‘Last Airbender’ rules Razzies as worst picture
Sunday, February 27, 2011
LOS ANGELES (AP) — The action fantasy “The Last Airbender” — about people who can command fire, air, water and earth — now controls something else: the Razzie awards for Hollywood’s worst film achievements of 2010.
“The Last Airbender” led Saturday’s Razzies with five awards, among them worst picture, worst director and worst screenplay for M. Night Shyamalan.
The movie also received Razzies for worst supporting actor (Jackson Rathbone, who was cited for both “The Last Airbender” and “The Twilight Saga: Eclipse”) and for a special award, worst eye-gouging misuse of 3-D.
A spoof of the Academy Awards, the Razzies were announced the night before the Oscars, Hollywood’s biggest party.
“Sex and the City 2” took three Razzies, including worst actress, a prize shared by co-stars Sarah Jessica Parker, Kim Cattrall, Kristin Davis and Cynthia Nixon, worst screen couple or ensemble for its entire cast, and worst prequel, remake, rip-off or sequel.
Ashton Kutcher was picked as worst actor for “Killers” and “Valentine’s Day,” while Jessica Alba took the Razzie as worst supporting actress for four 2010 releases, “The Killer Inside Me,” “Little Fockers,” “Machete” and “Valentine’s Day.”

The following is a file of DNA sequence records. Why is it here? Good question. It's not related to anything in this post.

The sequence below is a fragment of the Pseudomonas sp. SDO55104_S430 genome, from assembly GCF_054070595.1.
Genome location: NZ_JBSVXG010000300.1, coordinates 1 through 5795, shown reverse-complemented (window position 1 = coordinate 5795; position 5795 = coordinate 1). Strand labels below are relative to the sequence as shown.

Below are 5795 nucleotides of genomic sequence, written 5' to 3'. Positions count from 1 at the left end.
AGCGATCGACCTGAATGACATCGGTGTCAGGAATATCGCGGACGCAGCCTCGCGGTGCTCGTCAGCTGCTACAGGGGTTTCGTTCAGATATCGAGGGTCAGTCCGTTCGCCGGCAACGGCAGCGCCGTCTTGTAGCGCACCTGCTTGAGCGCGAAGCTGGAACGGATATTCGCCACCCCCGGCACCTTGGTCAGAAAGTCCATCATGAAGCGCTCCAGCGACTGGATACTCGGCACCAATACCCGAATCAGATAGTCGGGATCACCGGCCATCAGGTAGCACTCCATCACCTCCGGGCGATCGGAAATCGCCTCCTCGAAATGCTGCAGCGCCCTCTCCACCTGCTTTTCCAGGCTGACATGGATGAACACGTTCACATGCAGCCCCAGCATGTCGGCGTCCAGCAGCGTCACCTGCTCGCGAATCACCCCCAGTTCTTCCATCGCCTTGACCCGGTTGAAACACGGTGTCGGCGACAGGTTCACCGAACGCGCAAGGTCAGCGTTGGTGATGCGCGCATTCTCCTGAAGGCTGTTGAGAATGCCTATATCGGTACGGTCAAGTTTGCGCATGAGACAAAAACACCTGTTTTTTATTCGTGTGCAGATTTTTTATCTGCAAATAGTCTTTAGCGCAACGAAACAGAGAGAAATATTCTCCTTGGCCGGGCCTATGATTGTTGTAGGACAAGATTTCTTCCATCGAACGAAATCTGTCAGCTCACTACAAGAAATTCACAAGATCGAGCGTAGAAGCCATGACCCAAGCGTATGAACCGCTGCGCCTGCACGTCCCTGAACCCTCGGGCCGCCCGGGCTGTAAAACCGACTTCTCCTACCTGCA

Shyamalan has been on a downward spiral since 1999 Oscar best-picture contender “The Sixth Sense,” which earned him directing and writing nominations at Hollywood’s highest honors. He won Razzies as worst director and worst supporting actor for his 2006 fantasy flop “Lady in the Water.”
Despite terrible reviews, “The Last Airbender” managed to find a decent audience, pulling in $300 million worldwide at the box office. Shyamalan adapted the movie from the animated TV series “Avatar: The Last Airbender.”
“He managed to take a cartoon property and make it even less lifelike by making it with real actors,” said Razzies founder John Wilson. “Most people who like the show, and this would include my 14-year-old son, hated the movie. It made no sense whatsoever.”
“The Last Airbender” was among movies that critics knocked for smudgy, blurry 3-D images. The movie was shot in 2-D and converted to digital 3-D to cash in on the extra few dollars theaters charge for 3-D screenings.
“They call it converted. We call it perverted,” Wilson said. “The more times you trick the public and charge them that fee and don’t really deliver, eventually it’s going to be like Lucy and Charlie Brown with the football. Fool me ten times, I’m done.”
Wilson said the characters of “Sex and the City 2” were getting too old to cavort the way they do, calling the movie “‘The Expendables,’ but with estrogen,” referring to Sylvester Stallone’s tale about aging action heroes.
“Sex and the City 2” also was offensive, Wilson said, showing Parker and her gal pal co-stars disrespecting Arab culture on a trip to Abu Dhabi and flaunting their privileged ways.
“It was released in the middle of a period of American history when everyone’s scrounging not to lose their homes, and these women are riding around in Rolls-Royces, buying expensive shoes and just throwing money around like they’re drunk,” Wilson said.
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